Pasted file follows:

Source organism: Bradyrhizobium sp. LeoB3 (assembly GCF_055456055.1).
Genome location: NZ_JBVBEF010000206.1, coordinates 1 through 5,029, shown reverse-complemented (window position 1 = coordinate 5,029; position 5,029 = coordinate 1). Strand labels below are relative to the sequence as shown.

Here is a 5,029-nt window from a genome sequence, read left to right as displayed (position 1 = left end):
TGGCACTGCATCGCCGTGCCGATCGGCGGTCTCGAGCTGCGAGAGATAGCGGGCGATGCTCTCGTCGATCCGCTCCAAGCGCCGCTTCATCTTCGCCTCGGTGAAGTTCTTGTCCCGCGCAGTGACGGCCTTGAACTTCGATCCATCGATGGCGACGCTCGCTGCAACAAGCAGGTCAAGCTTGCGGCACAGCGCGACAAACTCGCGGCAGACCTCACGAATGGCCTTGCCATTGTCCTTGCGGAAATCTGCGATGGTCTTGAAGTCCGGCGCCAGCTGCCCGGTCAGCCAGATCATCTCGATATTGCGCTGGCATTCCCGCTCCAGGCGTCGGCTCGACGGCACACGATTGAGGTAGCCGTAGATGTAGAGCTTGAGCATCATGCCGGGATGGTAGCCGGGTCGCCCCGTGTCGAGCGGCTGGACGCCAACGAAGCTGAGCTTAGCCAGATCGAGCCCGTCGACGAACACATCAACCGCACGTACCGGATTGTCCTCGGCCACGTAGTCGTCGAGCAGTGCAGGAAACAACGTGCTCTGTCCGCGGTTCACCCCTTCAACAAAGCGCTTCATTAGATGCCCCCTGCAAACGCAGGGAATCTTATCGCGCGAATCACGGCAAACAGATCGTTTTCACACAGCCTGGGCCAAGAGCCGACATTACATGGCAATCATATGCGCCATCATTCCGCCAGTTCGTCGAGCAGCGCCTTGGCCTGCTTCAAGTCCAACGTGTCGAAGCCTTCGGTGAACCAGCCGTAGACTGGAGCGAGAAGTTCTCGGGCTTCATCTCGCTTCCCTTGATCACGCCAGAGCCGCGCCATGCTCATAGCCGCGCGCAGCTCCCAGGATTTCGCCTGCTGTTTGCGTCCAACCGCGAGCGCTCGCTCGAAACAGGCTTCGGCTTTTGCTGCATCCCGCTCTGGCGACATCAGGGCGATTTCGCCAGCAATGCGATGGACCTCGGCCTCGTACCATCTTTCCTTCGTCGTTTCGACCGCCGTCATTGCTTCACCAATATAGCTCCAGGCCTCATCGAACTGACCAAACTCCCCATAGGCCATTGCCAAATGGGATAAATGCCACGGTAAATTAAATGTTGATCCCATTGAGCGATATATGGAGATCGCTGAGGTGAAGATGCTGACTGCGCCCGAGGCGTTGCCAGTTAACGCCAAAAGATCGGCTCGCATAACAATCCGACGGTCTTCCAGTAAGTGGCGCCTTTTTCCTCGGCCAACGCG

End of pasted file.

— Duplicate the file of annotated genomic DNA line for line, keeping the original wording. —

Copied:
Source organism: Bradyrhizobium sp. LeoB3 (assembly GCF_055456055.1).
Genome location: NZ_JBVBEF010000206.1, coordinates 1 through 5,029, shown reverse-complemented (window position 1 = coordinate 5,029; position 5,029 = coordinate 1). Strand labels below are relative to the sequence as shown.

Here is a 5,029-nt window from a genome sequence, read left to right as displayed (position 1 = left end):
TGGCACTGCATCGCCGTGCCGATCGGCGGTCTCGAGCTGCGAGAGATAGCGGGCGATGCTCTCGTCGATCCGCTCCAAGCGCCGCTTCATCTTCGCCTCGGTGAAGTTCTTGTCCCGCGCAGTGACGGCCTTGAACTTCGATCCATCGATGGCGACGCTCGCTGCAACAAGCAGGTCAAGCTTGCGGCACAGCGCGACAAACTCGCGGCAGACCTCACGAATGGCCTTGCCATTGTCCTTGCGGAAATCTGCGATGGTCTTGAAGTCCGGCGCCAGCTGCCCGGTCAGCCAGATCATCTCGATATTGCGCTGGCATTCCCGCTCCAGGCGTCGGCTCGACGGCACACGATTGAGGTAGCCGTAGATGTAGAGCTTGAGCATCATGCCGGGATGGTAGCCGGGTCGCCCCGTGTCGAGCGGCTGGACGCCAACGAAGCTGAGCTTAGCCAGATCGAGCCCGTCGACGAACACATCAACCGCACGTACCGGATTGTCCTCGGCCACGTAGTCGTCGAGCAGTGCAGGAAACAACGTGCTCTGTCCGCGGTTCACCCCTTCAACAAAGCGCTTCATTAGATGCCCCCTGCAAACGCAGGGAATCTTATCGCGCGAATCACGGCAAACAGATCGTTTTCACACAGCCTGGGCCAAGAGCCGACATTACATGGCAATCATATGCGCCATCATTCCGCCAGTTCGTCGAGCAGCGCCTTGGCCTGCTTCAAGTCCAACGTGTCGAAGCCTTCGGTGAACCAGCCGTAGACTGGAGCGAGAAGTTCTCGGGCTTCATCTCGCTTCCCTTGATCACGCCAGAGCCGCGCCATGCTCATAGCCGCGCGCAGCTCCCAGGATTTCGCCTGCTGTTTGCGTCCAACCGCGAGCGCTCGCTCGAAACAGGCTTCGGCTTTTGCTGCATCCCGCTCTGGCGACATCAGGGCGATTTCGCCAGCAATGCGATGGACCTCGGCCTCGTACCATCTTTCCTTCGTCGTTTCGACCGCCGTCATTGCTTCACCAATATAGCTCCAGGCCTCATCGAACTGACCAAACTCCCCATAGGCCATTGCCAAATGGGATAAATGCCACGGTAAATTAAATGTTGATCCCATTGAGCGATATATGGAGATCGCTGAGGTGAAGATGCTGACTGCGCCCGAGGCGTTGCCAGTTAACGCCAAAAGATCGGCTCGCATAACAATCCGACGGTCTTCCAGTAAGTGGCGCCTTTTTCCTCGGCCAACGCG